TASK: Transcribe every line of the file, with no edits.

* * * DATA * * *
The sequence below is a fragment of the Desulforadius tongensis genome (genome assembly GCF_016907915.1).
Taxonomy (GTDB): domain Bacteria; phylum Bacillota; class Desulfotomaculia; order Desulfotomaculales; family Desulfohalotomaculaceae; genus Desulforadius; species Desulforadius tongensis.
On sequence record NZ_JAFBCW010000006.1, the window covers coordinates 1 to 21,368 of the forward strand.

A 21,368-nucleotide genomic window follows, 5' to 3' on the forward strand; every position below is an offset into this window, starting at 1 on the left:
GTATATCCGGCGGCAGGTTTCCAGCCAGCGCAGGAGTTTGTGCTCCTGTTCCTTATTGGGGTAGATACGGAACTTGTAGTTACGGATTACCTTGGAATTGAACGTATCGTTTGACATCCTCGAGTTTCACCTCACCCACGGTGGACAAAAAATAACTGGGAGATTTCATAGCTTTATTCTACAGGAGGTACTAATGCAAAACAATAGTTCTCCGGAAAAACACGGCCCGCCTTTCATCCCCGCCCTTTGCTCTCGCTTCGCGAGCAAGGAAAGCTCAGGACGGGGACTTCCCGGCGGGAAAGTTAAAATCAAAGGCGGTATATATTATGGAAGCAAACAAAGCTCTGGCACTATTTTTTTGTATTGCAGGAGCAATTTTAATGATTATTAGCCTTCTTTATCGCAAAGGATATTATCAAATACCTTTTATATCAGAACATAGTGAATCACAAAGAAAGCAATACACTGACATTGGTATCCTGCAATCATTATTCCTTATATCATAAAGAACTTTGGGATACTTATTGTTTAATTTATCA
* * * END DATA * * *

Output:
The sequence below is a fragment of the Desulforadius tongensis genome (genome assembly GCF_016907915.1).
Taxonomy (GTDB): domain Bacteria; phylum Bacillota; class Desulfotomaculia; order Desulfotomaculales; family Desulfohalotomaculaceae; genus Desulforadius; species Desulforadius tongensis.
On sequence record NZ_JAFBCW010000006.1, the window covers coordinates 1 to 21,368 of the forward strand.

A 21,368-nucleotide genomic window follows, 5' to 3' on the forward strand; every position below is an offset into this window, starting at 1 on the left:
GTATATCCGGCGGCAGGTTTCCAGCCAGCGCAGGAGTTTGTGCTCCTGTTCCTTATTGGGGTAGATACGGAACTTGTAGTTACGGATTACCTTGGAATTGAACGTATCGTTTGACATCCTCGAGTTTCACCTCACCCACGGTGGACAAAAAATAACTGGGAGATTTCATAGCTTTATTCTACAGGAGGTACTAATGCAAAACAATAGTTCTCCGGAAAAACACGGCCCGCCTTTCATCCCCGCCCTTTGCTCTCGCTTCGCGAGCAAGGAAAGCTCAGGACGGGGACTTCCCGGCGGGAAAGTTAAAATCAAAGGCGGTATATATTATGGAAGCAAACAAAGCTCTGGCACTATTTTTTTGTATTGCAGGAGCAATTTTAATGATTATTAGCCTTCTTTATCGCAAAGGATATTATCAAATACCTTTTATATCAGAACATAGTGAATCACAAAGAAAGCAATACACTGACATTGGTATCCTGCAATCATTATTCCTTATATCATAAAGAACTTTGGGATACTTATTGTTTAATTTATCA